Just when my senses on one recent visit strained to absorb any more overload of suspect smells wafting from trays of curious meats, music from CD vendors, and motorbike horns of impatient drivers, a crack of thunder swooped down into the market much like a conductor’s baton directing a symphony. If only for a split second, Binh Thanh’s medley of instruments fell silent. Soon enough though, life carried on with the orchestra rising once again to ever higher levels of fevered pitch. The rains came and murky rivulets rinsed away the superficial hubris, yet no amount of falling water could ever wash away the deep soul secreted behind the bricks and mortar.
Through luck I have caught fleeting glimpses here and there of these private lives. Binh Thanh is the young woman in her hair salon kneeling before an altar adorned with incense, candles and food offerings to loved ones deceased. An open window becomes a portal through which the intoxicating smells of home cooking waft down into the humid still air cloaking the alleyways. A rusty gate slides open to reveal two young children huddled in front of a flat screen television beaming American cartoons into a spartan living room while their father reads a newspaper. This family scene transports me back to my own childhood and causes me to see first hand people are people no matter where we are.
To say food fuels daily life in this neighbourhood is an understatement, and many of my mornings wandering through the market begin with a hearty yet inexpensive breakfast served up sidewalk dining style as only Vietnam can dish up. The choices in one short block are plentiful … soft bánh khọt pancakes with tender shrimp at their golden turmeric-tinted centres, rich bowls of reddish bún bò Huế, and cups of warmed tofu with piping hot ginger sauce. With my expanding waistline as testament to the neighbourhood’s bounty, I’ve settled on bún thịt nướng as my favourite street food delicacy.
At first my elderly breakfast hostess seemed thoroughly perplexed a Western man would grace her tiny food stand for a bowl of silky rice vermicelli topped with marinated grilled pork and pickled carrots. I’ve noticed she rewards my continued patronage with ever increasing portion sizes and the most savoury of meats from her battered charcoal grill. We’ve shared many a conversation indecipherable to each other yet somehow I think our imaginations fill in the blanks and we walk away somehow mutually understanding each other.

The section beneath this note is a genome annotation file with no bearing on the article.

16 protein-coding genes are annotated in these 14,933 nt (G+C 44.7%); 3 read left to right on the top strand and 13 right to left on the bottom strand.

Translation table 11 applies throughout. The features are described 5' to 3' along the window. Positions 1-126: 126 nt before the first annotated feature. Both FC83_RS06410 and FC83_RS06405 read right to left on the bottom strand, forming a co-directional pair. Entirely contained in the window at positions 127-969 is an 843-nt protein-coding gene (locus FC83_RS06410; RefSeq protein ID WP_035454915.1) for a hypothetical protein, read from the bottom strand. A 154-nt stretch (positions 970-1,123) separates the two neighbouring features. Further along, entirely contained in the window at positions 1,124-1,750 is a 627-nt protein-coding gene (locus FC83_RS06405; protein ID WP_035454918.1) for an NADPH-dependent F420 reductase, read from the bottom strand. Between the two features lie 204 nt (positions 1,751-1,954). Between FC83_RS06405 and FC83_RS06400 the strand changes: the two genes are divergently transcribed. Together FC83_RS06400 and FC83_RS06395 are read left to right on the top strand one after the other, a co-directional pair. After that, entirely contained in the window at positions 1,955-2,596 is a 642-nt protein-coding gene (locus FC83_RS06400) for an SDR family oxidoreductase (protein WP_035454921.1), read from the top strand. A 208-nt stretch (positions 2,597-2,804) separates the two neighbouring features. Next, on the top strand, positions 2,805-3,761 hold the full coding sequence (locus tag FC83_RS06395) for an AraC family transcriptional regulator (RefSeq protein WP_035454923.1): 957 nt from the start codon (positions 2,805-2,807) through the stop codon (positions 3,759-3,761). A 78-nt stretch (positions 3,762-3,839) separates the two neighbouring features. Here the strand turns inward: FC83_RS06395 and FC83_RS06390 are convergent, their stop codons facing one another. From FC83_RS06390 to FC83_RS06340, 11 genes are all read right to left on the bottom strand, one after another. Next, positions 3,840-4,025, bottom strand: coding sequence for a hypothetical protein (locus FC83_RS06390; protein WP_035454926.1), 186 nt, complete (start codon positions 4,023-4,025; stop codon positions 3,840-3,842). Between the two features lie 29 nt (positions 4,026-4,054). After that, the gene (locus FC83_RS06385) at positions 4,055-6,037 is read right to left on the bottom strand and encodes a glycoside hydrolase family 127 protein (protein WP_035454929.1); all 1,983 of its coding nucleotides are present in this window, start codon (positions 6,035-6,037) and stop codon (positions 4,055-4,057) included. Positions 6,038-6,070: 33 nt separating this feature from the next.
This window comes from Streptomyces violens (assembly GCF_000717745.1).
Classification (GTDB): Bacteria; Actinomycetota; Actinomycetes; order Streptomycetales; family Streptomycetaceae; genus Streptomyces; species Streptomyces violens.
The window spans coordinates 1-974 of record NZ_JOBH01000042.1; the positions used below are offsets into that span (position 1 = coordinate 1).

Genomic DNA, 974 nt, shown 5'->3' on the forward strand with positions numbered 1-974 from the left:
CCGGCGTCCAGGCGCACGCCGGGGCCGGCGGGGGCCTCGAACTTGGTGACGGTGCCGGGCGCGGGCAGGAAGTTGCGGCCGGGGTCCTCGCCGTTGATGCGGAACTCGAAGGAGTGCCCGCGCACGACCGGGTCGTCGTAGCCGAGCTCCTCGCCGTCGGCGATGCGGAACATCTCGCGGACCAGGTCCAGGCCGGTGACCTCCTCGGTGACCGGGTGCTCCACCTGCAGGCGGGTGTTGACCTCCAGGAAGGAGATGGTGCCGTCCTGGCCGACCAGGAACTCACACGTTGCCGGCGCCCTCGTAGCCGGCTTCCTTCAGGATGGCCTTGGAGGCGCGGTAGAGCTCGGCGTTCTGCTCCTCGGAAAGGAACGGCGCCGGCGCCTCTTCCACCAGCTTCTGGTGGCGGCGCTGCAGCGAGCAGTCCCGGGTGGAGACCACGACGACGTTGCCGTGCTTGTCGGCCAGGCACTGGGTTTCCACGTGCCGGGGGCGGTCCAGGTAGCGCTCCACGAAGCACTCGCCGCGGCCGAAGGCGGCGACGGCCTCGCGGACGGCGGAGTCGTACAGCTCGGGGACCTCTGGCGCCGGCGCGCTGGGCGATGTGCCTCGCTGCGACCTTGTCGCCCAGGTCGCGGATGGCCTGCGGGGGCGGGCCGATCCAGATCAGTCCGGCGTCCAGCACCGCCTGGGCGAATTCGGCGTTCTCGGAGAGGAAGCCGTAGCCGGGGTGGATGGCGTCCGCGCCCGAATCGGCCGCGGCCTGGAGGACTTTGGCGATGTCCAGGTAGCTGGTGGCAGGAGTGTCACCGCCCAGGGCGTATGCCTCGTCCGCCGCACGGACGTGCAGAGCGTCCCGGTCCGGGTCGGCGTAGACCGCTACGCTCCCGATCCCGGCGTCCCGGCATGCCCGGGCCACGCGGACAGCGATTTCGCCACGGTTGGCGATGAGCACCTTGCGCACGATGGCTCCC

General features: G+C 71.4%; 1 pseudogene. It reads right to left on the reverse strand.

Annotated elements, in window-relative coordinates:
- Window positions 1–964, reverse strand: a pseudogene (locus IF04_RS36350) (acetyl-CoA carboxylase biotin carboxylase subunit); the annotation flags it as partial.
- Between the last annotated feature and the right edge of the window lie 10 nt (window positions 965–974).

My delicious slide into this street market culture began in earnest with a few pieces of tropical fruit every now and then acting as a gateway to the unknown. Fresh herbs and vegetables came along next to seduce me further into the market’s tentacles. Mounting confidence has finally led me to actually buy live prawns and other seafood right from a vendor set up next to buckets of congealed pig blood and pans of chicken feet so foreign to my culinary tastes honed on a Western diet.
While the market sustains a community, for me it nourishes my fascination with a world I once upon a time never knew existed. This is definitely the Vietnam we dream of from afar, and the journey can prove unnerving for the newly initiated. Our bearings become easily lost in the sensory onslaught as we wander around the alleyways, yet fear not. All we need is a quick glance up, and the towers of The Manor rise like beacons pulling us back towards our everyday lives so unlike the gritty surroundings.
What seems such an exotic underbelly to a westerner such as me is real life for millions of our neighbours. While we may never be able to actually walk a mile in their shoes to fully understand their lives, we can venture into their world and gain a new appreciation for this side of the city right at our doorstep. I am thankful to now have a foot firmly planted in both worlds.

Opposite page: Rice on sale in Binh Thanh District,
Ho Chi Minh City. Below: Binh Thanh District,
Ho Chi Minh City.



Text and photos by John Russack